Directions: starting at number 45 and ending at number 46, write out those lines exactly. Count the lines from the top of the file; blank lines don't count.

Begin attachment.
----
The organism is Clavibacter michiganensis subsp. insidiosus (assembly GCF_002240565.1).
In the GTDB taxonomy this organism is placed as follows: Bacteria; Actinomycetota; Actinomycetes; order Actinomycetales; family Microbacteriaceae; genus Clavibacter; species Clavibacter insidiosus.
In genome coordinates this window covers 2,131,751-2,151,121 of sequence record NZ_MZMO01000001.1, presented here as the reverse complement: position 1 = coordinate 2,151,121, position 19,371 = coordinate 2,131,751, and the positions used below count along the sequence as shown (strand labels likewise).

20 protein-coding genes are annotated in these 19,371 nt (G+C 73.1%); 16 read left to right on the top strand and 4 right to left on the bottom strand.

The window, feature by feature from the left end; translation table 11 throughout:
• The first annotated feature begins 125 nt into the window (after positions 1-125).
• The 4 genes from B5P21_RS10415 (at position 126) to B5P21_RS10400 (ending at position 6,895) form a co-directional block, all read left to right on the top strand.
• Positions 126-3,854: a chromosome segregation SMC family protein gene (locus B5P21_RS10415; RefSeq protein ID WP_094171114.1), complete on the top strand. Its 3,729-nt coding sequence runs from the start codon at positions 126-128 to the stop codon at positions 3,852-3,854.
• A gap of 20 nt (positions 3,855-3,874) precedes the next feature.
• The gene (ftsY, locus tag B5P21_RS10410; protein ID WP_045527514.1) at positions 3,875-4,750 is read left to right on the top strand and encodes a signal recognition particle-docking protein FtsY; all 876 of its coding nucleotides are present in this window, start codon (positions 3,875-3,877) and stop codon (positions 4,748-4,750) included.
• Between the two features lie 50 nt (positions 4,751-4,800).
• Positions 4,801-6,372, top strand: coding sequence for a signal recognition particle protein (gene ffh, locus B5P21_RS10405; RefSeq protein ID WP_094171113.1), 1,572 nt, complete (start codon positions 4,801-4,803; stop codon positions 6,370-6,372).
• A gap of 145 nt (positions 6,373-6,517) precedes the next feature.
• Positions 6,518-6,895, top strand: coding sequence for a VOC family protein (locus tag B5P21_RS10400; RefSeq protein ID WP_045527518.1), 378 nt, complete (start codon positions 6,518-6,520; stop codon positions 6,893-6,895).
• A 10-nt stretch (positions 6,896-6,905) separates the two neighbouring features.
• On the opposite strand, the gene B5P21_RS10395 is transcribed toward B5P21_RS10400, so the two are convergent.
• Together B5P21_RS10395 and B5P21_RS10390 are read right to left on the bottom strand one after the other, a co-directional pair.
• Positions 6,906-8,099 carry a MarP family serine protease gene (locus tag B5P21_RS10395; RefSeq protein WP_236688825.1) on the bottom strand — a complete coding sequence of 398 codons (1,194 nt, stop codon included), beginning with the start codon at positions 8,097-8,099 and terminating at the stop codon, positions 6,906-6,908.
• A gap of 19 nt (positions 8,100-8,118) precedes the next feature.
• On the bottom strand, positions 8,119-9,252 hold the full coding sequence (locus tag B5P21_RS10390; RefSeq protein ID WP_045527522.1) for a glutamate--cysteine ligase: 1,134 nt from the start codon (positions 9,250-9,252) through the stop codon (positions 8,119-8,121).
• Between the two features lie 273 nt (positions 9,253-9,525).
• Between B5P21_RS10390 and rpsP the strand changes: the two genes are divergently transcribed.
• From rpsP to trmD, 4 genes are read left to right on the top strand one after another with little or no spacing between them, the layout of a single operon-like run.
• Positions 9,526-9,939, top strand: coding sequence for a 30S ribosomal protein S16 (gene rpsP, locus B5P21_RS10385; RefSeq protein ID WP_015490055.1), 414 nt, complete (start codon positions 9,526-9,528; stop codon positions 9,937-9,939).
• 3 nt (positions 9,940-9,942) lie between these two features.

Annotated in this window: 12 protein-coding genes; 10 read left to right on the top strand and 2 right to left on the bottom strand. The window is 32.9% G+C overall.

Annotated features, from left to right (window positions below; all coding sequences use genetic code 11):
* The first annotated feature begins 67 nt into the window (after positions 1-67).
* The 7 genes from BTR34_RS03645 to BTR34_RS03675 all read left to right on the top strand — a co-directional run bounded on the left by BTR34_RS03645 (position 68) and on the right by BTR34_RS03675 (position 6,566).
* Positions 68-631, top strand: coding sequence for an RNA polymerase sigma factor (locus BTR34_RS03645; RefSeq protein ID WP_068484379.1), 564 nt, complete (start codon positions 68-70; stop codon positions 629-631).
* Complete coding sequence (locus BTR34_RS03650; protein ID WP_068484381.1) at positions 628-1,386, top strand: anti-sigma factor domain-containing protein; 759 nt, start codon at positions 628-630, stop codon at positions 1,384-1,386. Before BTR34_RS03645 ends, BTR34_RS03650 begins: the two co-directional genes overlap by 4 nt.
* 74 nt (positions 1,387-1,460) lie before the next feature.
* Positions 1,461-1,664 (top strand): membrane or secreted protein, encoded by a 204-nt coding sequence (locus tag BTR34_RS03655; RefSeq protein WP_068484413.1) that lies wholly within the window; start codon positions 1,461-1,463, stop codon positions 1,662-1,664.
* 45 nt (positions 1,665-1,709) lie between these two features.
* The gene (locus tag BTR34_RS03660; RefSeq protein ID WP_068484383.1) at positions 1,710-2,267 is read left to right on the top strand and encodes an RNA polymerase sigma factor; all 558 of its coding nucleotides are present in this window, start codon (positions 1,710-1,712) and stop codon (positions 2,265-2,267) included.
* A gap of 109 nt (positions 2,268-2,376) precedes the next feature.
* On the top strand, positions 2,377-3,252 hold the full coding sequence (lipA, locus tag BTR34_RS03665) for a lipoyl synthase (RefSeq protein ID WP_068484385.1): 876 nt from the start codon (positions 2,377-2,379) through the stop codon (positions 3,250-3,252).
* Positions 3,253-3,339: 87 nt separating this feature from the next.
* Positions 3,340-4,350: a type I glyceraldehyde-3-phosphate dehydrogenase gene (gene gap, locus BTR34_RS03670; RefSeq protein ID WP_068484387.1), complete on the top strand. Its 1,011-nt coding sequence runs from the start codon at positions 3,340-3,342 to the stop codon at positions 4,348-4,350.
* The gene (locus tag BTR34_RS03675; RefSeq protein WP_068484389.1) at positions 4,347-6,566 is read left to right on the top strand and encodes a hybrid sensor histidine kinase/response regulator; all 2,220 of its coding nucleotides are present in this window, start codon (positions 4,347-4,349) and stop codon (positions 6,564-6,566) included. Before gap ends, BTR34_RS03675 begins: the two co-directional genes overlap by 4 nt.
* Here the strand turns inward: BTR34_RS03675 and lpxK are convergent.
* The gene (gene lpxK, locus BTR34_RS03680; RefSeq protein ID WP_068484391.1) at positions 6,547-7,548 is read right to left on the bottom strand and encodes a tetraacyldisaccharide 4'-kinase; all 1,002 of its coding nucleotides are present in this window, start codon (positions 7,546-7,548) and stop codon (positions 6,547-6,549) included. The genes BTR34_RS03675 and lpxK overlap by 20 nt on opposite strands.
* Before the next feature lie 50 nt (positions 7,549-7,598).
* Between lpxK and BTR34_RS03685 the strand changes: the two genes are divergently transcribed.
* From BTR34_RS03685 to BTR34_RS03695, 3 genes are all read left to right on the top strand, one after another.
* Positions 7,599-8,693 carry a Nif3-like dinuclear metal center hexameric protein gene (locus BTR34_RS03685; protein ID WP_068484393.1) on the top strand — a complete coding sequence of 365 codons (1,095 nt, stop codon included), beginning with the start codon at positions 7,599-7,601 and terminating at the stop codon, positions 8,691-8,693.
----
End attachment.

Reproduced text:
* From BTR34_RS03685 to BTR34_RS03695, 3 genes are all read left to right on the top strand, one after another.
* Positions 7,599-8,693 carry a Nif3-like dinuclear metal center hexameric protein gene (locus BTR34_RS03685; protein ID WP_068484393.1) on the top strand — a complete coding sequence of 365 codons (1,095 nt, stop codon included), beginning with the start codon at positions 7,599-7,601 and terminating at the stop codon, positions 8,691-8,693.